BRUSSELS (Reuters) - European Union states do not have to admit people on humanitarian grounds, even if they are at risk of torture or inhuman treatment, the EU’s top court ruled on Tuesday, cutting off a possible channel for asylum seekers into the bloc.
The decision by the European Court of Justice (ECJ) goes against advice from its advocate general, who said last month that such visas had to be issued under EU law.
It spares EU states a new big headache at a time when they are pushing to stem immigration by cutting off asylum seekers and labour migrants alike after taking in some 1.6 million people arriving across the Mediterranean in 2014-2016.
The court ruled on the case of a Syrian family from the city of Aleppo who applied for a visa to stay with acquaintances in Belgium in October. Belgian authorities had refused the visa, leading to a court battle.
“Member States are not required, under EU law, to grant a humanitarian visa to persons who wish to enter their territory with a view to applying for asylum, but they remain free to do so on the basis of their national law,” the court said.
While EU member states can now issue such visas if they choose, an EU-wide legal obligation to do so would have paved the way for many new applications they would then have been unable to reject.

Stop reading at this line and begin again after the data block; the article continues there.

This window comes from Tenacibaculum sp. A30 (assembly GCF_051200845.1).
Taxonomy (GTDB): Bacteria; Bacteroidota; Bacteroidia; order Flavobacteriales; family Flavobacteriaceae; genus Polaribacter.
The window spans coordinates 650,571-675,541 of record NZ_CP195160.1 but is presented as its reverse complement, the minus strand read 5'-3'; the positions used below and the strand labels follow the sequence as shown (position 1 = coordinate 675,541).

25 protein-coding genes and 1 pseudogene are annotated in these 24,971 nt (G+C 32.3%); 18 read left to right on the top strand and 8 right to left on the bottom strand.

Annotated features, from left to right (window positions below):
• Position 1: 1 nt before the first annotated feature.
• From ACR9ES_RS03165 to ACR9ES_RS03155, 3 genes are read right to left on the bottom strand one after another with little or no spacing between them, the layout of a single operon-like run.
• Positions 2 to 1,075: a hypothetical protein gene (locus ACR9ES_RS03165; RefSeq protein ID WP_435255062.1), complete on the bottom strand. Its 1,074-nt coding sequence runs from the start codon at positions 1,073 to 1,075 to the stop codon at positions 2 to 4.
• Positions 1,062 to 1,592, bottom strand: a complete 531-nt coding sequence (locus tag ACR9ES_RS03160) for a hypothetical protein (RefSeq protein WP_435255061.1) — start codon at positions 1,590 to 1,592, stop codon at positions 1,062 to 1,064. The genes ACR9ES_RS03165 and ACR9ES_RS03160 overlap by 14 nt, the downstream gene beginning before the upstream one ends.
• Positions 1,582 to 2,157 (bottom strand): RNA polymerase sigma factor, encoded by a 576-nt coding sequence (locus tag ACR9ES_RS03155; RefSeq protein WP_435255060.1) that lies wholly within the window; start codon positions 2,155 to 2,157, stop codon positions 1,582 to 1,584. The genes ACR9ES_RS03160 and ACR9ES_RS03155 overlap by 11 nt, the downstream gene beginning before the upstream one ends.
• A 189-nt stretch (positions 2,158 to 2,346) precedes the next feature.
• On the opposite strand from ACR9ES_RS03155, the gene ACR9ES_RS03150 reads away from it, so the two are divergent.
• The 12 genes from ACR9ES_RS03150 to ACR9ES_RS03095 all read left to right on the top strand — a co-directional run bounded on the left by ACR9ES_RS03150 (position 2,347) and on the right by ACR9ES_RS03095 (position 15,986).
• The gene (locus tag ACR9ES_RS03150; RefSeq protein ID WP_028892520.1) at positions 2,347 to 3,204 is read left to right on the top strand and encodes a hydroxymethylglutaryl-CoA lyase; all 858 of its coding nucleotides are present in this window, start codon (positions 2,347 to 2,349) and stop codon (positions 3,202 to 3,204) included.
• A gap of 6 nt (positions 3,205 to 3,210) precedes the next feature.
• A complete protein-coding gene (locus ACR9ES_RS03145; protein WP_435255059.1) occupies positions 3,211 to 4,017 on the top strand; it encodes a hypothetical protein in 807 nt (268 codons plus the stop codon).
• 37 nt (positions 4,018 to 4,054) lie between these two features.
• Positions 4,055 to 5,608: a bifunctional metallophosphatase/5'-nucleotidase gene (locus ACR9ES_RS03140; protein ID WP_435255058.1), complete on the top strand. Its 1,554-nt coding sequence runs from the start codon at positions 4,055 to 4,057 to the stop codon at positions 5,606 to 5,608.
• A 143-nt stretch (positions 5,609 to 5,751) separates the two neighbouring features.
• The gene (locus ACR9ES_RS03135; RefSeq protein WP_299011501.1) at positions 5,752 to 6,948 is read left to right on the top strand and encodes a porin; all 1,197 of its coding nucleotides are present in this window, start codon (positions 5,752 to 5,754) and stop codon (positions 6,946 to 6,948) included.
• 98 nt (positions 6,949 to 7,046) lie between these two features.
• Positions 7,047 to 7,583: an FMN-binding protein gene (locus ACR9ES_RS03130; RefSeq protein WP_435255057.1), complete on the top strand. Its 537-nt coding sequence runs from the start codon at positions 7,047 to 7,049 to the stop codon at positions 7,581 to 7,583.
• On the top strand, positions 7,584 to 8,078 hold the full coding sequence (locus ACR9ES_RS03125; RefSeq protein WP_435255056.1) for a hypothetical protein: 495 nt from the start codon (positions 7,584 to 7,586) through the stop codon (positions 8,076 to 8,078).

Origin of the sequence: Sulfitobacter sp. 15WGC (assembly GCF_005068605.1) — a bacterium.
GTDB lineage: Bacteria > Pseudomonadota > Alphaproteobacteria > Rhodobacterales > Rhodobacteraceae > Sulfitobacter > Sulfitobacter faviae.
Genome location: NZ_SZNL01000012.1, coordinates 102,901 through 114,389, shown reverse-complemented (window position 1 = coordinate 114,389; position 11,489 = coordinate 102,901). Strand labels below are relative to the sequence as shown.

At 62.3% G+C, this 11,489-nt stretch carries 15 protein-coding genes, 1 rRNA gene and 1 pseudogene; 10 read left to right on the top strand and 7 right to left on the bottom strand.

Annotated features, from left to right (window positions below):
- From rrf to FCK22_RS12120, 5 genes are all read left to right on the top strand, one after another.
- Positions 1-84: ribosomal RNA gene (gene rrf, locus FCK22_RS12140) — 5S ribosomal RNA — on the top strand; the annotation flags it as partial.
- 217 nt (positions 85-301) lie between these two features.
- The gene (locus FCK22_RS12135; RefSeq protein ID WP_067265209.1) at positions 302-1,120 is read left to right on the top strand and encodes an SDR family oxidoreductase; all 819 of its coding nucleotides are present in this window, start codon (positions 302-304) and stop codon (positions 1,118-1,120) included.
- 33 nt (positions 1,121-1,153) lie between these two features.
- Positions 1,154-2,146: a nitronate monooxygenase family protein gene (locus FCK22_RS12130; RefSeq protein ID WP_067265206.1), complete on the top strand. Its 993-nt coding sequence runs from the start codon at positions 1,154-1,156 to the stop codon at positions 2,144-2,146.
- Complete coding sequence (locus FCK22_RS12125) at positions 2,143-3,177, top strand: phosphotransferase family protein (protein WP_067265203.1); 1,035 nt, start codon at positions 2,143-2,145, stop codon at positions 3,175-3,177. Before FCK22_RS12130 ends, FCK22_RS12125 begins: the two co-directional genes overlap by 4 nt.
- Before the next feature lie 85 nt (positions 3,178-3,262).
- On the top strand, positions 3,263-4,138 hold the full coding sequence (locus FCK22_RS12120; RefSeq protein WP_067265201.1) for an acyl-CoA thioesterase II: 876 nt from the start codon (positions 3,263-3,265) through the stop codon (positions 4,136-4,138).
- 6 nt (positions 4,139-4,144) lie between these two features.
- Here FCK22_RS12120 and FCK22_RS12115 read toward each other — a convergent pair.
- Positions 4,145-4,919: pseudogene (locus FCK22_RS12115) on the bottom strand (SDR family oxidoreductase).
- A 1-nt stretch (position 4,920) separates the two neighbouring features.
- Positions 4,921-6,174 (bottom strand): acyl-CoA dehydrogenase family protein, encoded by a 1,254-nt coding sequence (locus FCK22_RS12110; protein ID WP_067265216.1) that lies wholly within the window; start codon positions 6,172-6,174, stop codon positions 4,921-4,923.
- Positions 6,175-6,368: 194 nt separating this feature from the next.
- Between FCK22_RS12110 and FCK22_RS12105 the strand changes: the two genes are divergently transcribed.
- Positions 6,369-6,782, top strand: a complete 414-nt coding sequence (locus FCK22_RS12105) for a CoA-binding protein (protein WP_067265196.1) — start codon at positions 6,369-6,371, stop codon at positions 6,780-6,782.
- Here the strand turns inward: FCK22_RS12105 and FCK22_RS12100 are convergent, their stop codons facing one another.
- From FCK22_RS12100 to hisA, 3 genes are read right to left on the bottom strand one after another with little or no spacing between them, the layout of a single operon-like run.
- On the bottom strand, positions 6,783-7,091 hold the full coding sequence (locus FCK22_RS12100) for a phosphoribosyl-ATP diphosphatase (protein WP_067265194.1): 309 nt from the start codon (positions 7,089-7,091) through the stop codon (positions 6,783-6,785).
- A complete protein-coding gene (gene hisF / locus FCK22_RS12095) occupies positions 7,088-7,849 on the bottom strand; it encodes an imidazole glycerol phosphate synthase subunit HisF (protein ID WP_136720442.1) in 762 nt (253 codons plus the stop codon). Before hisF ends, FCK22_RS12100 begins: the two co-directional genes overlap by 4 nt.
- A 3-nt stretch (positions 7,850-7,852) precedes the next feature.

Some European lawmakers, as well as aid groups, have called for such a solution, saying EU embassies and consulates outside of the bloc should handle such requests.
“NGOs (non-governmental organisations) wanted to move the EU border to the embassies but the ECJ has reined them in. A good thing,” said Belgium’s migration minister, Theo Francken.
EU states have struggled to accommodate the migrants and refugees who made it into the bloc, ensure sufficient security screening and agree between themselves on how to share out the responsibility.
They have waged bitter political battles over that for some two years now, with no sign of agreement emerging on the horizon.
The bloc has hence increasingly started to turn to countries south and east of the Mediterranean to have them block people on their way to Europe and be able to send them back more easily.
“Had the court ruled otherwise, it would have been a huge, a massive problem,” said a diplomat in Brussels who is involved in EU migration policies.
Additional reporting by Tom Koerkemeier; Editing by Gareth Jones